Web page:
I have been listening to a podcast on the history of the English language and one of the more recent episodes has been about clothing and the cloth industry. I have summarised below some of the main points from this episode. If you want to listen to more you can download the podcast from the usual places or you can visit the website www.HistoryofEnglishPodcast.com
Shirt, Shoe, Belt and Hat are the only 4 words used by the Anglo-Saxons that we still use today.
The words ‘shirt’ and ‘skirt’ come from the same basic root. ‘Shirt’ is an old English word and ‘Skirt’ was the Norse word for ‘shirt’ used by Vikings and then over time they came to mean two different things and ‘skirt’ didn’t come to the English language until the early 1300s.
The words ‘sock’ and ‘cap’ are found in old English documents but are loan words from Latin. The words ‘shorts’,’ sweater’, ‘slacks’ and ‘stockings’ are based on the old English root words ‘short’, ‘sweat’, ‘slack’ and ‘stock’ respectively, but ‘stockings’ itself didn’t appear until the late 1500s and the others did not appear until the 1800s. This is mainly because these items of clothing did not exist during the Anglo-Saxon period.
Most of the clothing was draped over the body before medieval as there was no easy way to secure and there was relatively little difference between male and female clothing. Tunics, which were often worn, were a loose square of material with a hole for the head and a belt was used to fasten it to the body. Tunics were worn by both men and women with cloth tied round the legs as a form of stocking or leg wrap. Trousers as we know them today did not exist. If it was cold they would wear a cape sometimes secured with a brooch.
On Saturday 12th April, we were treated to a talk on the Scottish Islands by three of our own members. Chris started the evening telling us how an archaeology trip to Orkney led her and her partner, Mick, to visit North Ronaldsay where her love affair began with the indigenous seaweed eating sheep. Three years later whilst staying in Lewis, Chris bought a drop spindle and learned to spin. In August 2017 she and Mick flew from Kirkwall in an 8 seater plane to spend 6 days at the North Ronaldsay Sheep Festival which brings together volunteers from all walks of life to help rebuild the 13 mile long 6’ high wall which surrounds the island. This wall, built in 1832, restricted the sheep to the shoreline so that the 500 crofters could graze their cattle and grow enough crops inland to keep them in food all year round. The wall now keeps the 3000 plus North Ronaldsay sheep from mixing with other breeds on the island.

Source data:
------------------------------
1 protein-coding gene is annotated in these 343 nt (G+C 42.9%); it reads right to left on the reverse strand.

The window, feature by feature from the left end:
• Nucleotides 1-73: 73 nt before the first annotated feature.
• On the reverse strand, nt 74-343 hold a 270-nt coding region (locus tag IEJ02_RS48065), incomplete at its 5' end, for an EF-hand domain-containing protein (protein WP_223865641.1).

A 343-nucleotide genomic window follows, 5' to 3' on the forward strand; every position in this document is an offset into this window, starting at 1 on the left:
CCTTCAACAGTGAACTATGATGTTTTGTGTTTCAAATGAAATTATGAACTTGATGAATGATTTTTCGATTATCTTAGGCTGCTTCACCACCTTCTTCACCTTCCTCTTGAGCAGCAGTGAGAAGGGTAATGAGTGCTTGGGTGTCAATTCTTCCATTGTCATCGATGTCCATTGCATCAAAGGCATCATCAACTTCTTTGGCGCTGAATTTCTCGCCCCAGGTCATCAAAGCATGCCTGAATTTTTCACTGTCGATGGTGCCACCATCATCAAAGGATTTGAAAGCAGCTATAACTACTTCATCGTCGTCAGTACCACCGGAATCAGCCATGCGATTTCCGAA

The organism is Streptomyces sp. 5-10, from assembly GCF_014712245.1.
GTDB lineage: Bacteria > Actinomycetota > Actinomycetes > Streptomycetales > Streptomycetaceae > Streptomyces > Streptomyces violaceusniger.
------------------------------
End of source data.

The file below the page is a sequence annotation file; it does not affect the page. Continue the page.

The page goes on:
The rebuilding used to be done by crofters but there are no longer enough of them to keep up the arduous task. Some of the stones are huge, making it a hard day’s work for the visitors but there was NR mutton on the menu every night to help keep up their strength! We learned how the North Ronaldsay’s strange diet has altered their digestive system over the years so that the breed can no longer tolerate copper. When the sheep are moved onto grassland for lambing and shearing or to new homes elsewhere, they need a copper binding lick.
Chris was taught how to shear the sheep by 81 year old Maurice using the traditional method of laying the sheep on the ground, binding their legs, and using hand shears. The wool is sent to Yorkshire to be scoured and then back to the mini mill on the island where the double coated fleeces are dehaired and made into rovings or batts and then into yarn or pre-felt. There are several shops in Kirkwall selling knitwear made from North Ronaldsay wool. Chris had lots of impressive samples of her own – skeins of handspun wool and knitted items, including a beautiful blanket showing the various different natural colours of the North Ronaldsays and featuring rows of little sheep. Chris is justifiably smitten with these rare breed, primitive sheep and is looking forward to her own flock lambing later in the month.
We are a group who enjoy learning and improving our skills and are genuinely interested in sharing these skills with each other and any one who would like to join us.